News Centre

Olympic Games: aiming to take Kazakhstan to even greater heights

Thursday 24 June

An appearance in the Rio 2016 Olympic Games, not only was it a debut for Kirill Gerassimenko; it was the first in the table tennis events at the quadrennial spectacular.


Kirill Gerassimenko spearheading Kazakhstan

Once again, the now 24 year old will be on duty in Tokyo, play in the men’s singles event commencing on Saturday 24th July.

However, it was only by the skin of his teeth and in Japan’s capital city, he will be seeking to improve on the effort in the Brazilian city and much more recently in Doha.

In Rio de Janeiro he was beaten in his opening match by Adam Pattantyus (11-9, 11-9, 7-11, 11-7, 11-9), the defensive style of the Hungarian, somewhat alien.

Earlier this year in Doha at the World Qualification Tournament in Doha, he was beaten in his initial encounter by the Czech Republic’s Lubomir Jancarik (11-6, 11-3, 5-11, 11-5, 9-11, 11-7).

Immediately following, in the Asia Qualification Tournament, competing in the Central Asia regional event, the news was little better. In the group phase he accounted for Uzbekistan’s Elmurod Kholikov (11-3, 11-5, 11-4, 11-4), followed by success in opposition to Iran’s Nima Alamian (14-12, 9-11, 3-11, 11-7, 11-4, 9-11, 11-4).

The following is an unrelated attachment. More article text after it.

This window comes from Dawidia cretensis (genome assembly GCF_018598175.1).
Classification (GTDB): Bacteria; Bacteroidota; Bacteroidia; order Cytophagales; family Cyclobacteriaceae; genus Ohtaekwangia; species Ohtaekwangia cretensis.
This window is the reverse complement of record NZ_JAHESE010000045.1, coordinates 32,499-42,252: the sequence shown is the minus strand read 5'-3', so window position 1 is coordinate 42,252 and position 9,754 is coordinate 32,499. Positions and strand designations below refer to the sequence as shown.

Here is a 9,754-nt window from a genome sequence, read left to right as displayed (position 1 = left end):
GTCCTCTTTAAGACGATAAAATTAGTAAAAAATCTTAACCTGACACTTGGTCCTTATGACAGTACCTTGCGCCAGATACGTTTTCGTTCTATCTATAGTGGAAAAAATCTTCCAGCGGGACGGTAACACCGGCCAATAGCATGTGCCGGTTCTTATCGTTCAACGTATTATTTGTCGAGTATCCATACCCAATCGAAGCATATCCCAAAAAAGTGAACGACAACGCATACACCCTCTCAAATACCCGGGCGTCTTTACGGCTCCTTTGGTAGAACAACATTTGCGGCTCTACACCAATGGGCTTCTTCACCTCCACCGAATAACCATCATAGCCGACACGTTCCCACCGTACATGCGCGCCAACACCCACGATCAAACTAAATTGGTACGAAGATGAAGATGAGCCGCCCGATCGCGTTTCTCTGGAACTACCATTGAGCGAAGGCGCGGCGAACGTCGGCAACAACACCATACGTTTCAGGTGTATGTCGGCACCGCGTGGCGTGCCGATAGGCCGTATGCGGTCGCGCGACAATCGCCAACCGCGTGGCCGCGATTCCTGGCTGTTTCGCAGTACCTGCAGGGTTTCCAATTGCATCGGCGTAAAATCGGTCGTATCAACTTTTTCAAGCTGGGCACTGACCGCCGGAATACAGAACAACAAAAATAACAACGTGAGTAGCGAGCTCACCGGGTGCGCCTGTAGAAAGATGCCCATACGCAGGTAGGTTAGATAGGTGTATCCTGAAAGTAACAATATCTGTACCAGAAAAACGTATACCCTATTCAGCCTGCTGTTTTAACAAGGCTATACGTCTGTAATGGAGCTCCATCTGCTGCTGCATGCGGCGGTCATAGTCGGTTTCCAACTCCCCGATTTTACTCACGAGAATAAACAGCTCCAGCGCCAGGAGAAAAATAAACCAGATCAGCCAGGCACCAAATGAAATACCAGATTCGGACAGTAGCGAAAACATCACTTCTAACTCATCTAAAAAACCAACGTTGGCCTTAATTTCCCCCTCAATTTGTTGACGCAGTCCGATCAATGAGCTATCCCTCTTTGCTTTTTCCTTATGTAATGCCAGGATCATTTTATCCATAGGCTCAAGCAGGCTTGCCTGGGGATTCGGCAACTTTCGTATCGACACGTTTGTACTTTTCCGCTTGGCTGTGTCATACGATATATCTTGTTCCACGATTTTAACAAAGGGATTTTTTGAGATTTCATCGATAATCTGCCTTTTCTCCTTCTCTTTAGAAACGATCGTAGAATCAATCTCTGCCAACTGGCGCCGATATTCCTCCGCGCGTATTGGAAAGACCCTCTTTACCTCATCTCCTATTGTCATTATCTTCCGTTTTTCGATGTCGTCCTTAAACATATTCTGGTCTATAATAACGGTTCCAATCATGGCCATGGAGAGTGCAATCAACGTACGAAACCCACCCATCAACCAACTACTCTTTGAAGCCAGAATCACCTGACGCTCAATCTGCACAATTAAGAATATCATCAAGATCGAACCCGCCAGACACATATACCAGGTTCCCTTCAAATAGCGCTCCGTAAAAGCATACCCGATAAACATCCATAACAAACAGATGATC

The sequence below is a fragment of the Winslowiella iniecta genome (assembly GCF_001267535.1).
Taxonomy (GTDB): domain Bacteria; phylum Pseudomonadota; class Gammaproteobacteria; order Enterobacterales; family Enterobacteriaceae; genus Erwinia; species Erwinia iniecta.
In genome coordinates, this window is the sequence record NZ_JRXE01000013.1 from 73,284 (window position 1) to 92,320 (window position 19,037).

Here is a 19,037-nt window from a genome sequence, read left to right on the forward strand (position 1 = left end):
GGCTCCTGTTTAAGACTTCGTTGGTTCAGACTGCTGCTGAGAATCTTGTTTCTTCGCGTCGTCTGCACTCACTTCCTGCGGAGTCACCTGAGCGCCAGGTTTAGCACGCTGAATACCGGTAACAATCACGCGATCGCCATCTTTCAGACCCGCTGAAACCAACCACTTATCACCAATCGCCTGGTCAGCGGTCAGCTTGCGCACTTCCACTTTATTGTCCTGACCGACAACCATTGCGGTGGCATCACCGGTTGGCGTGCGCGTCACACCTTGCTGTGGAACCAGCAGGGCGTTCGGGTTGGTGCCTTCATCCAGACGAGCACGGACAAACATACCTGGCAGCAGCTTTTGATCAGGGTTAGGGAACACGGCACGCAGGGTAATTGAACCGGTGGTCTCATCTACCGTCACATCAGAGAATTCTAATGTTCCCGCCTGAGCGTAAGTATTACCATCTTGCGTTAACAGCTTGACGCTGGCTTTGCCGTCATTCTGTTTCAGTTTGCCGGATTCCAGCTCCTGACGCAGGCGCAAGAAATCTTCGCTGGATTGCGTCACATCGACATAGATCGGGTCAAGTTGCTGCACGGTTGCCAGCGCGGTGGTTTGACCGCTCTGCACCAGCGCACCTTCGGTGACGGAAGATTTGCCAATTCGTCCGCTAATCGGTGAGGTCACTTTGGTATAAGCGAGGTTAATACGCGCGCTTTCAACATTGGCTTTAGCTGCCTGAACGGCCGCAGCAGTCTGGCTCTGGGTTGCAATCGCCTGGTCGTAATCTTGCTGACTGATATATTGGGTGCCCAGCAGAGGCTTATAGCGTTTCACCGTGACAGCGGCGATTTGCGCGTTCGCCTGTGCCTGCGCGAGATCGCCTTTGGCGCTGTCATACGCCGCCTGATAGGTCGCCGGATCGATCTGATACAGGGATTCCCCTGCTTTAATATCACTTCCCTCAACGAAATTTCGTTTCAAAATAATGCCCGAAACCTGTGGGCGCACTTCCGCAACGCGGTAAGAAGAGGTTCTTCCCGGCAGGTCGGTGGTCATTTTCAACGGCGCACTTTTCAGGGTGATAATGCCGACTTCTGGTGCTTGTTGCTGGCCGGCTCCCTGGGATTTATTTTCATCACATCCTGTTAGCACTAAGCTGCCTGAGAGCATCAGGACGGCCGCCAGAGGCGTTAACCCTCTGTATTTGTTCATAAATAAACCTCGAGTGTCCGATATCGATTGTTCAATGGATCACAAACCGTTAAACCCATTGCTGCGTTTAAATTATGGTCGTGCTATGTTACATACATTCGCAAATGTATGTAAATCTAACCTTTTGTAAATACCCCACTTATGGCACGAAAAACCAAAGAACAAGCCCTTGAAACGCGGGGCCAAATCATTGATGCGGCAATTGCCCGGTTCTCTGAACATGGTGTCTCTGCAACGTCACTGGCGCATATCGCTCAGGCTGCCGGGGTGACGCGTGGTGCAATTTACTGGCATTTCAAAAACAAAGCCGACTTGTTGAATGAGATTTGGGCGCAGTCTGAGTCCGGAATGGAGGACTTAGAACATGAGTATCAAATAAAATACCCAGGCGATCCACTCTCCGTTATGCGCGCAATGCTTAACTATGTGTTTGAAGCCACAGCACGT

A place in the semi-finals, alas it was defeat at the hands of Zokhid Kenjaev (11-7, 12-14, 10-12, 11-6, 12-14, 11-9, 11-8).

It was his world ranking, currently listed at no.46 that saved the day; in fact, he gained the last possible place.

The task is to recreate the form witnessed on the ITTF World Tour and at ITTF Challenge Series tournaments, before the pandemic halted international excursions.

On the ITTF World Tour in 2016 he reached the semi-final round of the under 21 men’s singles title in Austria, he repeated the feat one year later, as well as winning in Hungary.

Additionally, in men’s singles events at Challenge Series events, in 2017 he reached the semi-final round in Poland, the following year the same in Thailand, before in early 2020 winning in Spain.

Kirill Gerassimenko has displayed the fact that he can succeed in highly competitive tournaments; now can he perform on the biggest stage of all, the Olympic Games, and take Kazakhstan to even greater heights?

Editor: Ian Marshall

ATTU supported by